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Should we try to 'ressurect' animals that have become extinct?


Well-Known Member
V.I.P Member
I'm totally in the 'Yes' camp. For me #1 is Arthropleura. Centipedes are an important part of the ecosystem. So logically big ones could have bigger importance.

Probably my favorite artistic reconstruction of any creature.


And a 3D model.




Well-Known Member
For those who don't know what Walking with Monsters is, here's the introduction for the first of the three episodes:


Xerces Blue

Evil Overload
I think there could be uses for when keystone species die out.

There's a species of starfish(it's not extinct yet) in the Alaska areas that eats sea urchins for example - if the sea urchins aren't kept in check they kill most things in the area either directly or by killing the lower levels of the food chain.
A scientist cleared them out of a small area to observe the results and it was quite destructive - the area went from a complex system to a simple one - fragile.

It would be very difficult because for them to die out it's usually because of habitat change or invasive species.
So with Invasive species you would first have to hunt the invasive species to a localized endangered(population would require management until a predator shows up) or extinct status.
For habitat change you're looking at localized terraforming which could involve adding other species of plants and animals - Complex systems are better at adapting but it might not end up what you thought you wanted.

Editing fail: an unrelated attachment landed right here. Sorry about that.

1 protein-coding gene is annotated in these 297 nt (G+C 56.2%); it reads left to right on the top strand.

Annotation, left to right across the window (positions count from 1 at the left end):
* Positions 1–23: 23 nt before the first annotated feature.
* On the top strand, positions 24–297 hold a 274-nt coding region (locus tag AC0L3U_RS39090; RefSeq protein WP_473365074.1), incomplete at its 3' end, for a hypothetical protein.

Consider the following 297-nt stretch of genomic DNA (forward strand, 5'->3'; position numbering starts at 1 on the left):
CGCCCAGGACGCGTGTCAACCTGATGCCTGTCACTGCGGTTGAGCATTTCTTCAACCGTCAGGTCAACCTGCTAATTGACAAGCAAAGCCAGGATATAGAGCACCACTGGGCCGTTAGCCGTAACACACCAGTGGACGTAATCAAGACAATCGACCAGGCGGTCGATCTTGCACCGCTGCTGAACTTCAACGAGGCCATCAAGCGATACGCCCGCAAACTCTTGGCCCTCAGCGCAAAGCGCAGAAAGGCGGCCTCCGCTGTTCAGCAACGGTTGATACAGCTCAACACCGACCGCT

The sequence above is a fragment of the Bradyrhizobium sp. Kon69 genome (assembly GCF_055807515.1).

Jeff T

Active Member
Some species would be interesting to genetically reassemble- we'd all have our favorites.

If we are talking about animals released into 'the wild'- whatever that is nowadays, the Sabertoothed Cat and the Dire Wolf probably shouldn't! Outdoor activities would come with greater anxiety!

Maybe the Stilt-legged Horse and the Yukon Horse (which died out here in North America 5600 BC) and some other herbivores.

Others, like the Woolley Mammoth, probably wouldn't survive on our warm (and getting warmer) planet?

Atrapa Almas

70% INTJ + 30% ASPIE = 100% HUMAN
V.I.P Member
I think of it as a genetics practice more than a usefull enviromental stuff.

Most mamals and birds species are already disminishing their numbers due to damage and reduction of their habitats, climatic change, contamination, etc...

Also what Jurasic park did not show is how 65 million years evolved bacterias, viruses and parasites would just destroy any animal with outdated inmune systems...

When europeans hit Americas, 90% of Americans natives were wiped out by viruela, flu and other illnesess. Exactly the same will happen with resurected animals.

Xerces Blue

Evil Overload
or the Bacterias, Viruses and Parasites won't know how to interact with the more "Primitive" systems and just fail.
Could go either way.
Kind of like how how there is the "Species barrier" in regards to infectious disease.
There would likely be a period where most bacterias, viruses and preions won't know how to deal with the old defenses and systems.

That is if we can get all the required micro organisms for the creatures in the first place.
Look at all the conditions in human health caused by not having the correct flora and fauna in your gut and on your skin.

Might as well ask if they could even digest anything now days.

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